“Like many business owners, we want to protect the brand name of our business. Our only purpose for seeking a trademark registration for Park City is to ensure that no other ski area operator can operate a ski resort using a confusingly similar name and that no one can falsely represent that they are, or are affiliated with, the Park City ski resort,” the statement says. “The description of services associated with the application reads, ‘providing facilities for skiing and snowboarding, and conducting classes and instruction in skiing and snowboarding.'”

However, services associated with skiing and snowboarding, and the subsequent instruction of both sports, are inherently very broad. Balbis went on to tell Hamburger, that Park City Powdercats and Heli-Ski offers skiing services, which is cause for apprehension.

Mann informed me that he met with Williams as well as Bill Rock, Park City’s chief operating officer, in March, and was assured that the trademark is simply to prevent any other ski area from popping up and using the name Park City in its branding. Additionally, the services that come with the approved trademark will center only around “providing facilities for skiing and snowboarding, and conducting classes and instruction in skiing and snowboarding,” as listed above.

Mann remains skeptical, but hopeful. “I am cautiously optimistic that it’ll be fine and they’ll keep to their word that they just don’t want somebody to use the Park City name in conjunction with a complete ski slope somewhere,” he explains. “But I think there are still concerns in the community that the definition [Vail Resorts has outlined] may become too broad; that it could encompass [all activities] they’re doing at a ski slope and it will constrain what people can do here in Park City.”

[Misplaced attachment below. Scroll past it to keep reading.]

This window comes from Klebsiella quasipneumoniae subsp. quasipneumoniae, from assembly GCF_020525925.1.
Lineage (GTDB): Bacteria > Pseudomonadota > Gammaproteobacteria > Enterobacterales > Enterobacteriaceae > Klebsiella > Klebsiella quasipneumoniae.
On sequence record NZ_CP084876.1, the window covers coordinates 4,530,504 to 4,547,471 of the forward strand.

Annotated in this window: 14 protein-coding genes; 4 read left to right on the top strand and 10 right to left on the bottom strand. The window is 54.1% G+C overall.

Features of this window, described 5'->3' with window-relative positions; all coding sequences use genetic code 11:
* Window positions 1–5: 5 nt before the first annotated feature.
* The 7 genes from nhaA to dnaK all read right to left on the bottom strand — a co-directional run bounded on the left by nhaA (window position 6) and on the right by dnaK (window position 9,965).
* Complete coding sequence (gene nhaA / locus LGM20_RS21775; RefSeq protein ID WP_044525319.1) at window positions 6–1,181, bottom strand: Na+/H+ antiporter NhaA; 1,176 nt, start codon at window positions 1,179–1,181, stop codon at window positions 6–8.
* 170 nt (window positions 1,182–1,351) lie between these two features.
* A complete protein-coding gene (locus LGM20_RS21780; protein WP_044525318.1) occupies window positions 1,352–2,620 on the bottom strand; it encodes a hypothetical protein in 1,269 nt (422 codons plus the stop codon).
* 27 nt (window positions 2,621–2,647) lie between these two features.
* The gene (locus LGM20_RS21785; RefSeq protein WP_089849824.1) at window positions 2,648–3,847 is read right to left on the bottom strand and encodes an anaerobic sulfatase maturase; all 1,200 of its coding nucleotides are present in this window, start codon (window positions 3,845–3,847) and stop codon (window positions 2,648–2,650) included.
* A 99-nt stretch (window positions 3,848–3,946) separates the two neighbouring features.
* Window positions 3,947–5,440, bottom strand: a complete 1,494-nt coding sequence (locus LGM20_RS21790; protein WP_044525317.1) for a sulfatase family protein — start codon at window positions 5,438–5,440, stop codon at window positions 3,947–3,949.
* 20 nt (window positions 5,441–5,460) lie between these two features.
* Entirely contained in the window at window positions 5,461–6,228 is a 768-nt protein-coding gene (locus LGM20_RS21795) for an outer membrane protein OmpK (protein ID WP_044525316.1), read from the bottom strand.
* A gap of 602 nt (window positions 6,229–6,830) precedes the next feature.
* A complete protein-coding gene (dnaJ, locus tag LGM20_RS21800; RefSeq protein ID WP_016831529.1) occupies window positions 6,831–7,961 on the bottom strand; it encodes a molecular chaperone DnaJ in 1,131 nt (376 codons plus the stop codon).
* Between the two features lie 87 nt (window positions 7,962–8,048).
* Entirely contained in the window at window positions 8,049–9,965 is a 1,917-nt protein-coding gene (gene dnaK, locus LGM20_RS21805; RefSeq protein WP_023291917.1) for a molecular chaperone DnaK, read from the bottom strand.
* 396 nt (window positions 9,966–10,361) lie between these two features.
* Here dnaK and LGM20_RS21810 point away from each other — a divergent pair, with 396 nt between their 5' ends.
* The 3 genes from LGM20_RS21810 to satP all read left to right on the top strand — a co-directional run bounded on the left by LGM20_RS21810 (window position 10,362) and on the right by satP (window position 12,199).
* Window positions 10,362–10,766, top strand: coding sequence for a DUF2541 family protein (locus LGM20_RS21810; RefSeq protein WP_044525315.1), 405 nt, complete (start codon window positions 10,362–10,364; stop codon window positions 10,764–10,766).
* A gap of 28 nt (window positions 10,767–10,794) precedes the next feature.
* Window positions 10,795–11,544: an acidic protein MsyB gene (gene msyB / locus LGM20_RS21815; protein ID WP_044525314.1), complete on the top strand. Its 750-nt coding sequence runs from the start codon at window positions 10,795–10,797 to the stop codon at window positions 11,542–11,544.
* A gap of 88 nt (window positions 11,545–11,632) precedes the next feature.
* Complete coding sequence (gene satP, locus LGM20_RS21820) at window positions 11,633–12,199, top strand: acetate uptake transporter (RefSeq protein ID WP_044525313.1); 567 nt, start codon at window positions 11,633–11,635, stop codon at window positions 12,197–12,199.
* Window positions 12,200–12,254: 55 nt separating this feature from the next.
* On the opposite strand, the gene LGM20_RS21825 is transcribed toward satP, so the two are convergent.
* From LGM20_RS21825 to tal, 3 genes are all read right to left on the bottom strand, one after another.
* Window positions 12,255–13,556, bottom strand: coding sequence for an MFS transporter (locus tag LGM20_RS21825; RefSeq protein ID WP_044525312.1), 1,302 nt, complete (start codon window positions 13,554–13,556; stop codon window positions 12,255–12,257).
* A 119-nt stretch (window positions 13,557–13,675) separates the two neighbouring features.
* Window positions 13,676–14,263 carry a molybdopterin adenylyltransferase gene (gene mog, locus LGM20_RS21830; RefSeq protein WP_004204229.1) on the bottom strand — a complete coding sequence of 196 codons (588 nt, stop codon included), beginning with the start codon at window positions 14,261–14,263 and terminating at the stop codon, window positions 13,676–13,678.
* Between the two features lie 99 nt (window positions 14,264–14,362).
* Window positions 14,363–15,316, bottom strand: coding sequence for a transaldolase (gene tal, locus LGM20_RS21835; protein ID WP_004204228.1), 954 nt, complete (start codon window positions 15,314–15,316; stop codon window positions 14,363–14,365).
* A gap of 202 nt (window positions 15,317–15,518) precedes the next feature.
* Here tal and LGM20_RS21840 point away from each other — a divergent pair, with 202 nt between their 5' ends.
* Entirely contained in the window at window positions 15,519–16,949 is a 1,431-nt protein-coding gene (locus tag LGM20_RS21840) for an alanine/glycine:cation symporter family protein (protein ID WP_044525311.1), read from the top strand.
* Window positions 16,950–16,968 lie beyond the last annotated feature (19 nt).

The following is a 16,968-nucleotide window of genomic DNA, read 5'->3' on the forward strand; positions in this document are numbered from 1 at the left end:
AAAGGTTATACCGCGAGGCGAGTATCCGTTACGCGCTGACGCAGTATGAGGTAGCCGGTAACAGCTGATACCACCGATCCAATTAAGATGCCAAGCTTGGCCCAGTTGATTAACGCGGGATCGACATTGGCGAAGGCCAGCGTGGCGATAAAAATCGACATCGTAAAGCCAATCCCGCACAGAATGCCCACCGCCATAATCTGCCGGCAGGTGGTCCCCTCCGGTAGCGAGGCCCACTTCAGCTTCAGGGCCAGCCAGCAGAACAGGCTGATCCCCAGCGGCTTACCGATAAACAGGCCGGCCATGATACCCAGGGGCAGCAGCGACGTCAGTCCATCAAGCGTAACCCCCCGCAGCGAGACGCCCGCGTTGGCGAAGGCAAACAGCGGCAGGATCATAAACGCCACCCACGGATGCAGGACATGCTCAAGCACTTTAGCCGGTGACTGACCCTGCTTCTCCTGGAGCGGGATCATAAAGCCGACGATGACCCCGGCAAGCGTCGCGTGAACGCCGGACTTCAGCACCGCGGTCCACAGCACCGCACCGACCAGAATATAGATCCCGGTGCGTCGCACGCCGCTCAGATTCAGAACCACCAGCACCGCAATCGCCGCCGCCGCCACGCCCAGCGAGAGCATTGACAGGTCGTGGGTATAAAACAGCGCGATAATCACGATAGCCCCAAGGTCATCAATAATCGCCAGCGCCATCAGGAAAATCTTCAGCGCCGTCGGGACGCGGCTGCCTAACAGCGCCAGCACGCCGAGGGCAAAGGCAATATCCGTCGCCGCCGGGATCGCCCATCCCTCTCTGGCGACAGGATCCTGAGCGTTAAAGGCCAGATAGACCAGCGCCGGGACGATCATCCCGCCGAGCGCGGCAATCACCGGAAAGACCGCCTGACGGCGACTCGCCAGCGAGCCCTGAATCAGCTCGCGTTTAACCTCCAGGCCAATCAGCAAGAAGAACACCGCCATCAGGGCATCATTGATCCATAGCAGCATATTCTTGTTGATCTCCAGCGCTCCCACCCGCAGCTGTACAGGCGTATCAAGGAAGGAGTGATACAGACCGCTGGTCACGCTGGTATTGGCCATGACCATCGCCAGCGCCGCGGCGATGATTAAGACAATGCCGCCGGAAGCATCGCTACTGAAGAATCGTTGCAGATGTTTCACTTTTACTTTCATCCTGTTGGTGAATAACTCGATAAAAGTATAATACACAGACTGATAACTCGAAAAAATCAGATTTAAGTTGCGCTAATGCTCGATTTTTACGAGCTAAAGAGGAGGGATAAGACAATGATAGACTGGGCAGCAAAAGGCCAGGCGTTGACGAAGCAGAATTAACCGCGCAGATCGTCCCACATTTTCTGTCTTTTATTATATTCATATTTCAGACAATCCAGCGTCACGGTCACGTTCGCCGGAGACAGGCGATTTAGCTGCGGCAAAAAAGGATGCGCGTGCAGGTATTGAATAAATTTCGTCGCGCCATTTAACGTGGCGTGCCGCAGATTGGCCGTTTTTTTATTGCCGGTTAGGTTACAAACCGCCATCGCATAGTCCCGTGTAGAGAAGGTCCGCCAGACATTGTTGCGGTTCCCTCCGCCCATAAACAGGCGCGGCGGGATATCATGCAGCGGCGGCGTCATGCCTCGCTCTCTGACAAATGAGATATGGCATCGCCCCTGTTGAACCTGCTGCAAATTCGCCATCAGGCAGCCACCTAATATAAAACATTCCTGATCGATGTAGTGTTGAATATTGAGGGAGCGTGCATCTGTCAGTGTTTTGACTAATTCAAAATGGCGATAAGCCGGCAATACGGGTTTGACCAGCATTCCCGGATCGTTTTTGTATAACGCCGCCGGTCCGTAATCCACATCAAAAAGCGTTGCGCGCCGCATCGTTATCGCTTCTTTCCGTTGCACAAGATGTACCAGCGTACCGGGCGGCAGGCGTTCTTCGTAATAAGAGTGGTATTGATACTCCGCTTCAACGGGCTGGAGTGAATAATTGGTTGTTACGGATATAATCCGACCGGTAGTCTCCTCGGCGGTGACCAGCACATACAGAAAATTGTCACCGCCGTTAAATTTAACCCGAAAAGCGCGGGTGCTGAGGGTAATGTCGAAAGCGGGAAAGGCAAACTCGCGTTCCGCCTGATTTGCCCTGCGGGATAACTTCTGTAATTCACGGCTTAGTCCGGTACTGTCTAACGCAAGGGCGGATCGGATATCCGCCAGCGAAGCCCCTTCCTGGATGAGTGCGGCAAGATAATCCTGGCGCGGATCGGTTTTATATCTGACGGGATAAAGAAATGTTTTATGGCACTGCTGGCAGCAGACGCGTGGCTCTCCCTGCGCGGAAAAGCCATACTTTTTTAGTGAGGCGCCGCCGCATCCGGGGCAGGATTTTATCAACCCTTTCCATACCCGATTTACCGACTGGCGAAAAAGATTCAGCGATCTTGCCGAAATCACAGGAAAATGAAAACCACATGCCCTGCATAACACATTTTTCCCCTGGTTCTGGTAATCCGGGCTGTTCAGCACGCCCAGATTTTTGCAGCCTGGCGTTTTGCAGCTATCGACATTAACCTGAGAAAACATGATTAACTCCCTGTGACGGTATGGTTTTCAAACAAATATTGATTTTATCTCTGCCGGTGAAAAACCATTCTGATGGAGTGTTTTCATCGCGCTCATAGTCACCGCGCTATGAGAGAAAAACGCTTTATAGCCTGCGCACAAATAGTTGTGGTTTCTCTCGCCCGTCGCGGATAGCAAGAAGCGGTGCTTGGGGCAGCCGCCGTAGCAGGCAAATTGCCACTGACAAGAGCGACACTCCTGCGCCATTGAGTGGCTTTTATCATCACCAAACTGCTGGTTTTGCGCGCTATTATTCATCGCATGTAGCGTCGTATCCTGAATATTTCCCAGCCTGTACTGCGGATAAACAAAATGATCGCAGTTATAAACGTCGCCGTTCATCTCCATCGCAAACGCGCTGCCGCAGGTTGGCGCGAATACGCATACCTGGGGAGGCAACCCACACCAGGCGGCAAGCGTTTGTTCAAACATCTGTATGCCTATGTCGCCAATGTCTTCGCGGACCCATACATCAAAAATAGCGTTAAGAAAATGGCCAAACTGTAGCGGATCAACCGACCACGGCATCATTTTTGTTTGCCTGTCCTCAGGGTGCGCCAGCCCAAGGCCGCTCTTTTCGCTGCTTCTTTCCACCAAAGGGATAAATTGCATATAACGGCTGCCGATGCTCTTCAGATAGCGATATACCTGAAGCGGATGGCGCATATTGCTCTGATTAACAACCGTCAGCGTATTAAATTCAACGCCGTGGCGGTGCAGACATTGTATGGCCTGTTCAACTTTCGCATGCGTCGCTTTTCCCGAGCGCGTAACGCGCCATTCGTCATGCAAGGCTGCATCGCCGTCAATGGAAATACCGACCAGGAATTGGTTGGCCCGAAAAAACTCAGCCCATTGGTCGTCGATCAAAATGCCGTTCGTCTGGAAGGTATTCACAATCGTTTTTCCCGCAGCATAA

Vail Resorts’ statement went on to say that this topic isn’t exactly new, as the company owns trademarks on both Vail and Breckenridge, two of its Colorado resorts. “Vail Resorts owns registered trademarks for both Vail and Breckenridge in connection with the mountain resort services it provides and we do not try to prevent businesses in the towns of Vail or Breckenridge from using the town names as part of the names of their businesses,” Williams says in the statement.

Mann, via ParkCitySucks.com, has still expressed wishes for Vail Resorts to “rename their resort,” and “turn their trademark application over to the public domain.” His main consideration being that an incident at the resort could “tarnish the Park City town name.” He’d prefer the resort name to revert back to Park City Mountain Resort, as it has been for recent years.

Tim Henney, a member of the Park City city council, believes that the issue as it stands is one of lack of clarity. His stance is that the community of Park City just hasn’t been presented enough facts or a forum for discussion in order to better understand what the trademark application means. In turn, he asked for a work session—an open meeting that focuses on long term effects of a particular issue—in order to flush out the trademark application’s potential positive or negative implications. The request was unanimously supported by the rest of the city council, and the time of the scheduled meeting will be announced this week.


[aesop_audio title=”KPCW’s Renai Bodley on Vail Resort’s attempt to trademark Park City” src=”https://cpa.ds.npr.org/kpcw/audio/2016/05/13-Randy-Renai-A2.mp3″ loop=”on” viewstart=”off” viewend=”on” hidden=”off”]

“Before there can be an informed decision about the merits of Vail’s application there needs to be awareness and understanding within the community. The work session will be the first step in the process of addressing that,” explains Henney. “Without an informed opinion from the community, it is difficult for council to arrive at a position that reflects the will of the majority of community stakeholders and/or citizens. At this point in the process, council is simply aiming to inform the community about Vail’s application.”

To summarize, Vail Resorts has gained initial approval from the USPTO to trademark the name ‘Park City’ for use regarding the ski resort in the town of Park City. The city council, led by member Tim Henney, is seeking to flush out and make public the potential outcomes, both positive and negative, before allowing the 30-day opposition period to close on June 9. Any current opposition stems mostly from uneasiness regarding confusion over the name ‘Park City’ as pertaining to the town and resort, and how that can affect local business.

Readers close to the situation in Park City and Utah as a whole, leave your reactions and comments in the section below.

Upgrade Your Inbox

Don't waste time seeking out the best skiing content; we'll send it all right to you.